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Clarification on Baptism of Desire and Baptism of Blood

From Saint Benedict Center, Still River

The opinions of baptism and blood and desire as currently held are not de fide. There has never
been a solemn declaration on the issue. Trent said that the desire for the Sacrament of Baptism could justify
but never said it could save. In fact it said if anyone says that Baptism is not necessary for salvation, let
him be anathema. It likewise states that “true and natural water” is necessary in Baptism. Saint Thomas
along with many other theologians teach that Baptism does more than free one from Original sin. It
significantly gives birth to a new member of the Church. He taught that even if one were sanctified in the
womb, water baptism would still be necessary in order to receive the indelible character of the sacrament
and to be incorporated into the Church. Catechisms and the ordinary magisterium of the Church are not to
be held in a contrary sense to solemnly defined definitions spoken ex cathedra.

The concept of baptism of desire in the mind of most bishops today is that nice people can get to
Heaven by being honest and sincere in their beliefs and disbeliefs and the fact is that the Church has not
always held the firm conviction of the saving force of baptism of blood. The Council of Florence defined ex
cathedra: “No one, whatever his almsgiving he has practiced, even if he has shed his blood for the name of
Christ, can be saved unless he has persevered within the bosom and unity of the Catholic Church.” As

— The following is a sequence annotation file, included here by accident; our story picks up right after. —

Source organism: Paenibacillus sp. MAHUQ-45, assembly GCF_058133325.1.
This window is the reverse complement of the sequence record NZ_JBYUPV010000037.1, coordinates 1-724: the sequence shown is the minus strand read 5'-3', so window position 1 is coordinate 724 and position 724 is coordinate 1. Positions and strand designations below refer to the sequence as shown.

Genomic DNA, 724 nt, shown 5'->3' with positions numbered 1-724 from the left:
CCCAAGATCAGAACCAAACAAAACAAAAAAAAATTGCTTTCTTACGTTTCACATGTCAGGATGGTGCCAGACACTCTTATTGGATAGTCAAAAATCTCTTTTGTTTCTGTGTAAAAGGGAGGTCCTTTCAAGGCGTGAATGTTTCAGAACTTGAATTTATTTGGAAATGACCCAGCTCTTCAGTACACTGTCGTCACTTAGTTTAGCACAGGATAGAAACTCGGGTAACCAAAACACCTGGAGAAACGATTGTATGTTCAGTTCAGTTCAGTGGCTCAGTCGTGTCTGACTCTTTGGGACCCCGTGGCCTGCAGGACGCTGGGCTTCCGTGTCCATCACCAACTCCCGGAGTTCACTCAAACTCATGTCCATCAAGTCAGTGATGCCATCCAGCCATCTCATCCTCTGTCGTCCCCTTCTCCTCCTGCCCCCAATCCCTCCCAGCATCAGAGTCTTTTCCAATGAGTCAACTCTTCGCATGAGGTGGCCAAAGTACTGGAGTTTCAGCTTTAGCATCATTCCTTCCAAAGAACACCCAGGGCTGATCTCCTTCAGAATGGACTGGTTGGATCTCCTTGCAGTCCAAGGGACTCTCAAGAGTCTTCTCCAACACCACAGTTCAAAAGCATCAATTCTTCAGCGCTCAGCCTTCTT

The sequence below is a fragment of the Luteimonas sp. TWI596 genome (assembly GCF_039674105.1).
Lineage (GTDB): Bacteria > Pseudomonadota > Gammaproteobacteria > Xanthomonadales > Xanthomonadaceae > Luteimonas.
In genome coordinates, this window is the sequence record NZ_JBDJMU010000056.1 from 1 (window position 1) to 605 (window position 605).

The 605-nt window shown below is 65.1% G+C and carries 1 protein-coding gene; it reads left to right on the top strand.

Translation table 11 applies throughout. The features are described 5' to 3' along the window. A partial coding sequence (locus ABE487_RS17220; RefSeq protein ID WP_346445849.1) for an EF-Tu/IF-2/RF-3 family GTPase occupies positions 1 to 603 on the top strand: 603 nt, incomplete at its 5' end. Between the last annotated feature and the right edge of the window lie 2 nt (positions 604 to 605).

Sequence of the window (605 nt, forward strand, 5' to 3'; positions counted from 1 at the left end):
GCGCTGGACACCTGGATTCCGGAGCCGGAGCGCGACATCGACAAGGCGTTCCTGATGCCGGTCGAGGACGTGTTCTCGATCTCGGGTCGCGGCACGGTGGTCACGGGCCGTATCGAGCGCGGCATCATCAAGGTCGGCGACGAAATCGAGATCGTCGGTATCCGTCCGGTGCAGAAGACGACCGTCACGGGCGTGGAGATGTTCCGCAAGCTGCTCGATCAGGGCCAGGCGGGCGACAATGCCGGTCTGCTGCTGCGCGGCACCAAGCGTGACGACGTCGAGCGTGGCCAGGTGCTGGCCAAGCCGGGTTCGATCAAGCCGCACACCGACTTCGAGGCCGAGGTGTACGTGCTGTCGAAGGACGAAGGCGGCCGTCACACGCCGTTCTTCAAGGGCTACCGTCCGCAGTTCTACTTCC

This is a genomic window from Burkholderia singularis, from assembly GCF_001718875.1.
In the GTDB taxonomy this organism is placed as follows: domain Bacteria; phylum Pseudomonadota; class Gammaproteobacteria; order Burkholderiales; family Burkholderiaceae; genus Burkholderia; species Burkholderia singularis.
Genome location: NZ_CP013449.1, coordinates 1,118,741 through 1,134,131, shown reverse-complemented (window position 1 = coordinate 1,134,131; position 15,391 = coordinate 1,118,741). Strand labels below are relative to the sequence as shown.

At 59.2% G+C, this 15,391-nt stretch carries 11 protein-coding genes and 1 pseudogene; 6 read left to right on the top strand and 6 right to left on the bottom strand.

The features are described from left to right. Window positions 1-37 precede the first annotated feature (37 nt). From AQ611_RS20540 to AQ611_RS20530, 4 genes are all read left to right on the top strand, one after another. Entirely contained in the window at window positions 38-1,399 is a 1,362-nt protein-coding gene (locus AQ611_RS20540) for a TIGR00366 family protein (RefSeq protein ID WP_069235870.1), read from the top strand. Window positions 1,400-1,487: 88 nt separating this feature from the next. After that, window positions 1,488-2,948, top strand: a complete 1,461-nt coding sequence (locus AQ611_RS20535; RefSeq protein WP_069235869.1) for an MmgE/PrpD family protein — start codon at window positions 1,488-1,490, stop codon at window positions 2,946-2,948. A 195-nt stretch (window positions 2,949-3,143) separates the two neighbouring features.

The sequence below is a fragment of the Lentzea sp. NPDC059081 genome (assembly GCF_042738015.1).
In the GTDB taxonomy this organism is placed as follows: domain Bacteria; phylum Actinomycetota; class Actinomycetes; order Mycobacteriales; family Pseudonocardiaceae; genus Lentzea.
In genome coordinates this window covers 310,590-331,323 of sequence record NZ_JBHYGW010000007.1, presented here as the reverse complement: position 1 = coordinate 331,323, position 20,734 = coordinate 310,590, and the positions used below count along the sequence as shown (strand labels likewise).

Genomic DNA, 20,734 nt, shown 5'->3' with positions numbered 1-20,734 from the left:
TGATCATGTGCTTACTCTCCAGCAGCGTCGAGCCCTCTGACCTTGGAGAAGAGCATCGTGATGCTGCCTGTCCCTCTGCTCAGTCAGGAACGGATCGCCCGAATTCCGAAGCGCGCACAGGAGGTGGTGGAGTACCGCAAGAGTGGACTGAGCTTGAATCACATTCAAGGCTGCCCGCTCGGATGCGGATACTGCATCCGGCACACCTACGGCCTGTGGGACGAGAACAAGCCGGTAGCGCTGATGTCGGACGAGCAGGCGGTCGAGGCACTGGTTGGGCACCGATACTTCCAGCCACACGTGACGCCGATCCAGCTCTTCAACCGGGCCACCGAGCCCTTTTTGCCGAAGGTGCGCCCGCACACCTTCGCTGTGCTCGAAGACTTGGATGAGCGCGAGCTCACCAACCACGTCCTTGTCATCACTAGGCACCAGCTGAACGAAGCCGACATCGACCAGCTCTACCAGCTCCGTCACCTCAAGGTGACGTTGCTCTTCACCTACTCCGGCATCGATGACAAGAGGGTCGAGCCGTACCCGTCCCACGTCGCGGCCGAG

mentioned in the recent issues of From the HouseTops, none of those who died for Christ in Uganda were
declared saints except those members of the Catholic Church.

This may not carry any weight because there is no documentation but in our visits to Rome and the
CDF during the time when Cardinal Ratzinger was prefect, we were assured that Father Feeney’s position
was tenable without detriment to our standing in the Church. To authorities there, the question of BOD
and BOB is still debatable. Father Feeney was not asked to retract his position and our community was not
required to change our stand to receive the blessing of the Church.

So, in response to your questions: 1) One should accept the Ordinary Magisterium of the Church
except when it contradicts the higher authority. 2) No, one does not have to assent to everything in the
NEW Catechism anymore than one has to attend the Novus Ordo as opposed to the Traditional Mass, or
accept the new translations of the Bible, the new forms of the sacraments, etc. The new rite of Baptism did
away with the exorcisms—still valid yes but why all the changes? In the New Catechism, the doctrine of
Limbo is subverted. Here was something definitely held from the beginning by all that unbaptized infants
did not obtain the Beatific Vision. The Truths of the Faith cannot change with the times. 3) No Catechumen
can be saved by BOD of and by itself. There are a number of instances where saints have raised
catechumens to life in order to baptize them.